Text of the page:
The plague has killed 124 people and infected 1,200 in Madagascar since August.
FILE: A council worker sprays disinfectant during the clean-up of the market of Anosibe in the Anosibe district of Antananarivo in Madagascar on 10 October 2017. Picture: AFP.
CAPE TOWN – The plague has killed 124 people and infected 1,200 in Madagascar since August.
The data has been released by the UN and Madagascar’s National Bureau of Risk Management and Disaster.
The plague, also known as the black plague or bubonic plague, is caused by the bacterium Yersinia Pestis and is typically spread through the bite of infected fleas, frequently carried by rats.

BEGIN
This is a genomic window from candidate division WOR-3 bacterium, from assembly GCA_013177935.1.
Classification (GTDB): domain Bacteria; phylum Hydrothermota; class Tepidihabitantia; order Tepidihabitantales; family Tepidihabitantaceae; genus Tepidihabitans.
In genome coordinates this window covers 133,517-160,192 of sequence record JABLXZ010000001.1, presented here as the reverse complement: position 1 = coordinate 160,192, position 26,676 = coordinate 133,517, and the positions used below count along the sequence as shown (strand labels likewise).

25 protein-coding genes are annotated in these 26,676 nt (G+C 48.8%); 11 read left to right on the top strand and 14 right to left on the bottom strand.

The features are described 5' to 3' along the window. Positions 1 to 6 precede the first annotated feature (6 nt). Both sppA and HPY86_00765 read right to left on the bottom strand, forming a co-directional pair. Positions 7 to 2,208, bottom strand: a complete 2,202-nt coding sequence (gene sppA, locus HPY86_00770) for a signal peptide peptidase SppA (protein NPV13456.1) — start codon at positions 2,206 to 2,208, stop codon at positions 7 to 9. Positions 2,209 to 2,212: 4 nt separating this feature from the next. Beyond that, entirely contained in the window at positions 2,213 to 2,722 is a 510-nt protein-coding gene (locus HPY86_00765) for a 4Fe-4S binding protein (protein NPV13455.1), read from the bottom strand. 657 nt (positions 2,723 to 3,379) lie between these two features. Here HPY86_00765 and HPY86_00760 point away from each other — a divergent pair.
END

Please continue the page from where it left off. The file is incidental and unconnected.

Symptoms of the plague include painful, swollen lymph nodes, called buboes, as well as fever, chills and coughing.
Dr Lucille Bloomberg, from the National Institute for Communicable Diseases, says there is no outbreak in South Africa and citizens shouldn’t panic.
“I think our risk of getting the plague from people travelling from Madagascar to South Africa would be very low. We need to be vigilant, we do have systems in place. We can test for plague here, we’ve had the plague on the continent for a long time. The antibiotics are readily available.”
Sixty-seven percent of cases in Madagascar have been classified as the pneumonic form of the disease, which means it can spread from person to person.